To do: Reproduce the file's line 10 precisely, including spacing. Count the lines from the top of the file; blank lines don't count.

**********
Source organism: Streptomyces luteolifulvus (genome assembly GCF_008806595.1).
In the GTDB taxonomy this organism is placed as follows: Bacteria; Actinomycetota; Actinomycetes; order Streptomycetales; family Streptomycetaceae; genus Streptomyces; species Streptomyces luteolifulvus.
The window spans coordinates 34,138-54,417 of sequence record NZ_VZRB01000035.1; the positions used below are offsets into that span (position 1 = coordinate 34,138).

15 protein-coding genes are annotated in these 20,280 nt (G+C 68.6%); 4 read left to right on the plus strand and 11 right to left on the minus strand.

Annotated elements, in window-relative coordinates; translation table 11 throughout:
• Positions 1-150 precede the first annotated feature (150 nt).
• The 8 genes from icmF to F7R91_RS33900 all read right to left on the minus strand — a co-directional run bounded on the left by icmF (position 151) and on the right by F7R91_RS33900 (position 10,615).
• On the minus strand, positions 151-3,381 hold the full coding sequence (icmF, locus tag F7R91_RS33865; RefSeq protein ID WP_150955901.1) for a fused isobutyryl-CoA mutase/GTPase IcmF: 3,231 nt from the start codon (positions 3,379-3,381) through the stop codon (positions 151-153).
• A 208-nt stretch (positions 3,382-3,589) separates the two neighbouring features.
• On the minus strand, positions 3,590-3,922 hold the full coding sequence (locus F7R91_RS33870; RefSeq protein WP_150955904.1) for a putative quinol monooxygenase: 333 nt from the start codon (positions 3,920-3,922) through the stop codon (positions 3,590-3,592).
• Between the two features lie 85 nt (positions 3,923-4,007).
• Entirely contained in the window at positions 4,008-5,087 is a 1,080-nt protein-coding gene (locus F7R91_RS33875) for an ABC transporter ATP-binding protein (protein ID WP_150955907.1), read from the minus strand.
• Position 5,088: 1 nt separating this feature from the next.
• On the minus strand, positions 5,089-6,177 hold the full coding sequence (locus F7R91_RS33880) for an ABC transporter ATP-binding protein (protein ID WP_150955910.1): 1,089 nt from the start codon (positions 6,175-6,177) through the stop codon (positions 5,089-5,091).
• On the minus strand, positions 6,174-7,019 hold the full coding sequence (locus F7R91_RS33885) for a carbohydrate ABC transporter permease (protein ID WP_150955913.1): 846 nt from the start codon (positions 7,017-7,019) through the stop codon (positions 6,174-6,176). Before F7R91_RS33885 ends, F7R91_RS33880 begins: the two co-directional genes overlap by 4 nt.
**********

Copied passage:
• On the minus strand, positions 3,590-3,922 hold the full coding sequence (locus F7R91_RS33870; RefSeq protein WP_150955904.1) for a putative quinol monooxygenase: 333 nt from the start codon (positions 3,920-3,922) through the stop codon (positions 3,590-3,592).